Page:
Black Spectatorship: Problems of Identification and Resistance: Manthia Diawara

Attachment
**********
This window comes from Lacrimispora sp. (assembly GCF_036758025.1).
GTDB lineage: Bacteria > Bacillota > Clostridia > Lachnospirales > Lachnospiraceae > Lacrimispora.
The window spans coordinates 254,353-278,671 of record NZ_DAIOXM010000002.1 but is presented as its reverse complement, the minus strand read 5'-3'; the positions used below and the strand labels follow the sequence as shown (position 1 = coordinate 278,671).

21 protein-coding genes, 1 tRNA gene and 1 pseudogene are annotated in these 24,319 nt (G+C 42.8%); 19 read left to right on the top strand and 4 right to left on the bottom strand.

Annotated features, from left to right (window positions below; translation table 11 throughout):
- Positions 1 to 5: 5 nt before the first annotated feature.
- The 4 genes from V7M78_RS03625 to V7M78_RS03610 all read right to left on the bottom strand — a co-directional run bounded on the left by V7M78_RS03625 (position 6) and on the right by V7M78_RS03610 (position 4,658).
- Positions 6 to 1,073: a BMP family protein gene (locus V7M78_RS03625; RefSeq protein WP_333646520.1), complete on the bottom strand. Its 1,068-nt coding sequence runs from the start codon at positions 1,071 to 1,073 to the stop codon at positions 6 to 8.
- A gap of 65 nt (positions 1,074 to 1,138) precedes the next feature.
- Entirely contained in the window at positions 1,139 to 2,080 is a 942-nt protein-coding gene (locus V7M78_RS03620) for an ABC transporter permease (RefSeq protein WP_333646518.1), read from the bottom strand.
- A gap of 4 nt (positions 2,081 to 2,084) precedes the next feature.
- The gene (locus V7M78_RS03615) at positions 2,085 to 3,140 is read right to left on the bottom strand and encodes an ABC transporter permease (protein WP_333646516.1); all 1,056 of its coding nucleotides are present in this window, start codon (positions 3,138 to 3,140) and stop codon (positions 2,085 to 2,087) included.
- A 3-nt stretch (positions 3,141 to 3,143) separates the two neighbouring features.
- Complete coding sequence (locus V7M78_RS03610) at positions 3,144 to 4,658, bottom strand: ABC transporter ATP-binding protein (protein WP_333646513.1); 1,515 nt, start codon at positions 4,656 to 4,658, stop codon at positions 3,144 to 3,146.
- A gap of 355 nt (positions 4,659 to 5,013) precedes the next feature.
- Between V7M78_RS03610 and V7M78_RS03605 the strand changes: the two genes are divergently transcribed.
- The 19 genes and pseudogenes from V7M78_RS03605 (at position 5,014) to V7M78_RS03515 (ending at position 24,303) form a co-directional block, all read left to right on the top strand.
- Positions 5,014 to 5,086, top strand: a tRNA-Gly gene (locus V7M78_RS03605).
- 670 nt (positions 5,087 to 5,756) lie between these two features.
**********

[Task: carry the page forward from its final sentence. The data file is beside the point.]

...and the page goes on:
Whenever Blacks are represented in Hollywood, and sometimes when Hollywood omits Blacks from its films altogether, there are spectators who denounce the result and refuse to suspend their disbelief. The manner in which Black spectators may circumvent identification and resist the persuasive elements of Hollywood narrative and spectacle informs both a challenge to certain theories of spectatorship and the aesthetics of AfroAmerican independent cinema. In this article I posit the interchangeability of the terms "Black spectator" and "resisting spectator" as an heuristic device to imply that just as some Blacks identify with Hollywood's images of Blacks, some White spectators, too, resist the racial representations of dominant cinema. Furthermore, by exploring the notion of the resisting spectator my aim is to reassess some of the claims of certain theories of spectatorship which have not so far accounted for the experiences of Black spectators.